Two days after Typhoon Ompong left the Philippine Area of Responsibility (PAR), the Department of the Interior and Local Government (DILG) lauded the Local Chief Executives (LCEs) and the Philippine National Police (PNP) for their timely action which saved 591,762 persons or 147,540 families in seven regions across the country.
DILG Officer-in-Charge Bernardo C. Florece, Jr. says that the pre-emptive evacuation, pre-positioning of supplies and equipment, and establishment of critical preparedness actions by the Local Government Units (LGUs) based on the Operation Listo protocols have significantly contributed to successful Typhoon Ompong operations.
“I commend our governors, mayors, and barangay captains for being on top of the Typhoon Ompong activities in their respective areas of jurisdictions which saved the lives of thousands of Filipinos, especially those who are living in vulnerable areas,” says Florece, who was designated as OIC while OIC-Secretary Eduardo M. Año is on official travel abroad.
Based on the September 17, 6AM Situational Report of the National Disaster Risk Reduction and Management Council (NDRRMC), Typhoon Ompong affected 2,738 barangays, 433 cities and municipalities, and 31 provinces across National Capital Region (NCR), Region I, Region II, Region III, CALABARZON, MIMAROPA, and Cordillera Administrative Region (CAR).
Of which, a total of 219,508 people or 57,196 families were served inside and outside the evacuation centers.
According to Florece, the Department activated its 24/7 Disaster Monitoring and Reporting Systems led by its Central Office Disaster Information Coordinating Center as early as September 11 or five days before Typhoon Ompong was expected to hit the country.
He says the Department also urged local chief executives to undertake the critical preparedness actions in Operation Listo: Alpha for low risk areas, Bravo for medium-risk areas, and Charlie for high-risk areas.
“The accountable, responsive, and foresighted actions of our LCEs as heads of their Local Disaster Risk Reduction and Management Councils (LDRRMCs) in this trying time manifested the true mark of public service,” he adds.
Continuous monitoring by PNP
Florece likewise commends the PNP for their round-the-clock monitoring to ensure continuous operations of communication system, repacking of family food packs at the Department of Social Welfare and Development (DSWD) field offices, and deployment of Search and Rescue (SAR) personnel across the Ompong-affected areas.
“Our police officers set aside their personal safety and braved the strong winds and rains just to fulfill their avowed duties and save the lives of our people,” he says.
Continue post-Ompong disaster operations
With Typhoon Ompong now out of PAR, DILG Assistant Secretary and Spokesperson Jonathan E. Malaya says LGUs should continue with the post- disaster activities such as relief pack distributions and mass feeding.
Considering that the LCEs know their localities best, he says governors, mayors, and barangay captains are in the best position to decide when to advice the evacuees to go back to their respective communities.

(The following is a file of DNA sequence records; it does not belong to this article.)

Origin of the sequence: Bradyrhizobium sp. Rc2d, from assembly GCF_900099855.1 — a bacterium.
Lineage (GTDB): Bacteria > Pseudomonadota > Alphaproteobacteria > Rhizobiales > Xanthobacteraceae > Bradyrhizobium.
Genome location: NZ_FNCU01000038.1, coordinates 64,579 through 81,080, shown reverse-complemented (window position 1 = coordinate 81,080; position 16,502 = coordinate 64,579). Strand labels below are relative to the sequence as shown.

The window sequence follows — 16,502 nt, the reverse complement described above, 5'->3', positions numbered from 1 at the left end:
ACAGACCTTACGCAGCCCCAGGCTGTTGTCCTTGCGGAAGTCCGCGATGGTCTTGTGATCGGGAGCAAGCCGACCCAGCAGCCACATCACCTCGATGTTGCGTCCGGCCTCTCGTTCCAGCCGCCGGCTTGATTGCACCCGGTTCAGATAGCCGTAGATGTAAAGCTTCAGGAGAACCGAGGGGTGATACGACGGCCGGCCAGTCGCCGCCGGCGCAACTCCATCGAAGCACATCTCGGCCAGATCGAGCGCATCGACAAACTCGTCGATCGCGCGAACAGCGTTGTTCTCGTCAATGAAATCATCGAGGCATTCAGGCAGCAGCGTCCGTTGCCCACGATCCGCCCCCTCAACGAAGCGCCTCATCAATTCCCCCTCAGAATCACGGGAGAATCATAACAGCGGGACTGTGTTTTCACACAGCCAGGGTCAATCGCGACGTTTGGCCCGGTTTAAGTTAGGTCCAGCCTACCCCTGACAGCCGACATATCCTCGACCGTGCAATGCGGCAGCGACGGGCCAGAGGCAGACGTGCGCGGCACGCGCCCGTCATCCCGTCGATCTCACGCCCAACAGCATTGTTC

He also trusts the mayors’ decision on when to lift class and work suspensions, fishing, and travel bans.
Malaya says the PNP should likewise continue with the post-disaster activities such as conduct of patrols as well as search and rescue operations especially in landslide-affected areas of CAR.
He says the PNP should work closely with the other concerned national and local government agencies and private entities to fast track clearing operations and immediately restore power, water supply, and communication in affected areas.
“The path to rehabilitation is not easy especially for those areas under state of calamity but now that the worst is over, let us continue to work together so that our people and communities can go back to their normal lives,” says Malaya.
On-going verification and validation of casualties
DILG CODIX Chief, Edgar Allan B. Tabell says that the Management of the Dead and Missing (MDM) cluster of the NDRRMC led by DILG is still conducting verification and validation of the Typhoon Ompong casualties.
“The verification and validation processes are very important because of legal implications, as well as benefits that are due to the victim’s families,” Tabell says.
In the verification process, the PNP investigates the reported death, retrieves the dead body, and identifies the circumstances leading to the death, and releases an official police report on the matter.
In the validation process, the Local Health Office or Department of Health examines the dead body and determines if the cause of death is directly or indirectly related to the disaster, and releases an official report which indicates the cause of death.
“The government is taking care of search and retrieval and proper handling of the dead,” Tabell adds.
The official number of Typhoon Ompong casualties will be released only by the NDRRMC as soon as each dead body has gone through the proper process.